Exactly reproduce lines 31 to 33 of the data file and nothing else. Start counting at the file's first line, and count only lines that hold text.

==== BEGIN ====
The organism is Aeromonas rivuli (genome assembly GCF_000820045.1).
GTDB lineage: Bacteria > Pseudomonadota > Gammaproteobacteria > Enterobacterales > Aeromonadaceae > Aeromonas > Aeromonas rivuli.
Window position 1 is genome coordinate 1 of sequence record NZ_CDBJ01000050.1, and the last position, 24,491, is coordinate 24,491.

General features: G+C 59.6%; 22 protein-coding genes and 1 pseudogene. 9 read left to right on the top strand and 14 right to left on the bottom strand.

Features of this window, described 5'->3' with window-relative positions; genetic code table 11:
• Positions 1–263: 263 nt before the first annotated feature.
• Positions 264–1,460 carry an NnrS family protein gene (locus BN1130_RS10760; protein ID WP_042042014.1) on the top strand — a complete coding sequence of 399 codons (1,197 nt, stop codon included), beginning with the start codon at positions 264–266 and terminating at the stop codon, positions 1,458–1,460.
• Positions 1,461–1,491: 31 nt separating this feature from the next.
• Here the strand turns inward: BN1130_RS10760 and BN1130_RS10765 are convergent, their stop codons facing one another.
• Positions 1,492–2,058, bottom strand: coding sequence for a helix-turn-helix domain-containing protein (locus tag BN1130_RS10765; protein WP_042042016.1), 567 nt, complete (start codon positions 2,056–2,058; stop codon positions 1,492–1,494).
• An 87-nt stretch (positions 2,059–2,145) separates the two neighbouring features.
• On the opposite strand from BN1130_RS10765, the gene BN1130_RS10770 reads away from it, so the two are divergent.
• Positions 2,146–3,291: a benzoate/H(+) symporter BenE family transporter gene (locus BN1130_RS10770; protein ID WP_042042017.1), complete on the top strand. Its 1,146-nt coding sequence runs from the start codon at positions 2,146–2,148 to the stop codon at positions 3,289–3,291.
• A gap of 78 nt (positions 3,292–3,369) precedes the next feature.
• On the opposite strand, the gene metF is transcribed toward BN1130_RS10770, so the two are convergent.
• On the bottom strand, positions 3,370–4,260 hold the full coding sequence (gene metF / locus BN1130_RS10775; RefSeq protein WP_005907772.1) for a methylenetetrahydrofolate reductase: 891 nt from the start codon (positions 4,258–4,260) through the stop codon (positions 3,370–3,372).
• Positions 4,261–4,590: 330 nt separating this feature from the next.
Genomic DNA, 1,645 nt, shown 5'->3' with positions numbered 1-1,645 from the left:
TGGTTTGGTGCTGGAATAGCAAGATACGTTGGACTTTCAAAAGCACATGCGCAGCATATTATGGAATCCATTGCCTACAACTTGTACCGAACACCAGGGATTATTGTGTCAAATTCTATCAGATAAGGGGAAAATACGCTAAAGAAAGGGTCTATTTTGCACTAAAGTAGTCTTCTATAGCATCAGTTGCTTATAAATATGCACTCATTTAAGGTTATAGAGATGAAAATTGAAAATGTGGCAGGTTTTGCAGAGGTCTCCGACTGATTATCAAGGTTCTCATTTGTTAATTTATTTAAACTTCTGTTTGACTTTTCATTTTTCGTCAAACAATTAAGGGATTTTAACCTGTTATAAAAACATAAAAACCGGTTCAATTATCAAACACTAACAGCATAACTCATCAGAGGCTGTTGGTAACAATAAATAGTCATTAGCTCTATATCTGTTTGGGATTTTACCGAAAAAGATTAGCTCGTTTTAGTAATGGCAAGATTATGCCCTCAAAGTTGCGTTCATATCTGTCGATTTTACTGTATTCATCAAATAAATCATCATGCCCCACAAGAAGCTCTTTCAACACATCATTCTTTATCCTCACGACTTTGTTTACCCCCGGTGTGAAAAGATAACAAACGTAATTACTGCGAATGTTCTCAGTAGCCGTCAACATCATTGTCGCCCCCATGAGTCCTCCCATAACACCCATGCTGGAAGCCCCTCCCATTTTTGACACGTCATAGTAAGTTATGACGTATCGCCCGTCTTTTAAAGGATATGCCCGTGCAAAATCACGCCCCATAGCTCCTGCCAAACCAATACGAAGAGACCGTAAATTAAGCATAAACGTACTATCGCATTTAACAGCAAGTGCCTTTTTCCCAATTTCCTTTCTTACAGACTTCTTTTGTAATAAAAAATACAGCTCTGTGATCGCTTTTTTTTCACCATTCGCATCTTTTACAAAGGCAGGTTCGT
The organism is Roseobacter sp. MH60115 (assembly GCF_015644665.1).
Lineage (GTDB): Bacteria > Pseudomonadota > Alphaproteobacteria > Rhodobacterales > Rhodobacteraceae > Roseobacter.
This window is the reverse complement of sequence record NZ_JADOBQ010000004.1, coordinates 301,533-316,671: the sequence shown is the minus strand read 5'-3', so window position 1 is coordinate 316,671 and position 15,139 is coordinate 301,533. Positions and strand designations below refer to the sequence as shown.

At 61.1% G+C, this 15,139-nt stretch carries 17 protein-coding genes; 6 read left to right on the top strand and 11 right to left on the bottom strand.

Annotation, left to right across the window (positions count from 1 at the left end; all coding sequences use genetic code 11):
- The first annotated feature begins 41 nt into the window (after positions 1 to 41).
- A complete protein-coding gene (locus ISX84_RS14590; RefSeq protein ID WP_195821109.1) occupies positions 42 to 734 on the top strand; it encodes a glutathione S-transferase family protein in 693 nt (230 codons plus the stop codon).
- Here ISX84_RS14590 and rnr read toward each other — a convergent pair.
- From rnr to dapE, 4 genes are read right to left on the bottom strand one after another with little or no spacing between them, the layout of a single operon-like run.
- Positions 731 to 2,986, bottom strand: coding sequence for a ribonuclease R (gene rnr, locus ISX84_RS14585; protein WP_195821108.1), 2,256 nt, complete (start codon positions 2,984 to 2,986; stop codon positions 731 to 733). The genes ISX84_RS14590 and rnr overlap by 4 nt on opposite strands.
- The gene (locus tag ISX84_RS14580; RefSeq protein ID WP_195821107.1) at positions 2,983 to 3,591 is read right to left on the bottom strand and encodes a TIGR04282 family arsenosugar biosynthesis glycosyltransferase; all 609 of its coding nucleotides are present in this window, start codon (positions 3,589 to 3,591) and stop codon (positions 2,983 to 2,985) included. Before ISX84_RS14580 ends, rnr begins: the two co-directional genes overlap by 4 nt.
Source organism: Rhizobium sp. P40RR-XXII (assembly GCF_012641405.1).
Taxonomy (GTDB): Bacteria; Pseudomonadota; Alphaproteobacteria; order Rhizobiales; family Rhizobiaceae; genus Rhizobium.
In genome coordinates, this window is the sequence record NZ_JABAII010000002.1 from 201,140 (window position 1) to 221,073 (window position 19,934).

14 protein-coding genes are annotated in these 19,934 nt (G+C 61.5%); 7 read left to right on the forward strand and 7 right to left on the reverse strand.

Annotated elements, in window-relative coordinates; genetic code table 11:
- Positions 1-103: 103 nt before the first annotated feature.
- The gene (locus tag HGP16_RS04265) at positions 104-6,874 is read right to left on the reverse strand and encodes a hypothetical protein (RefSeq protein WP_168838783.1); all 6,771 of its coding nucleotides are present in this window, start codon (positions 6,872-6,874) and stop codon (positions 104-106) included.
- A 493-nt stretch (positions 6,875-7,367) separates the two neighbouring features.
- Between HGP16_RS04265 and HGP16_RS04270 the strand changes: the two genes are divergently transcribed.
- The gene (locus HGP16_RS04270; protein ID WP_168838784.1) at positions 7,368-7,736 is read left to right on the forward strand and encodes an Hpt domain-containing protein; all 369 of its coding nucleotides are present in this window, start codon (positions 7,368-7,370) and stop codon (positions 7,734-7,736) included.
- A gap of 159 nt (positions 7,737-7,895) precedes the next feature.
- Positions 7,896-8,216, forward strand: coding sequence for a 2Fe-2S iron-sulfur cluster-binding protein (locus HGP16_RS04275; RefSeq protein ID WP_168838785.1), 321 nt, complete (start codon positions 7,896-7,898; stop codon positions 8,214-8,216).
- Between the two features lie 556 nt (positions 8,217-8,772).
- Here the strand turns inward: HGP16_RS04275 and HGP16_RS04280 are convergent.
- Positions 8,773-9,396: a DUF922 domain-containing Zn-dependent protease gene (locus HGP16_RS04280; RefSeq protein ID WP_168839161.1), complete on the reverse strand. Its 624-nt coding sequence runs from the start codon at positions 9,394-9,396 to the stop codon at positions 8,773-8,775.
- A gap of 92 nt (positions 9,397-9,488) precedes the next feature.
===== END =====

Source organism: Rhizobium sp. P40RR-XXII (assembly GCF_012641405.1).
Taxonomy (GTDB): Bacteria; Pseudomonadota; Alphaproteobacteria; order Rhizobiales; family Rhizobiaceae; genus Rhizobium.
In genome coordinates, this window is the sequence record NZ_JABAII010000002.1 from 201,140 (window position 1) to 221,073 (window position 19,934).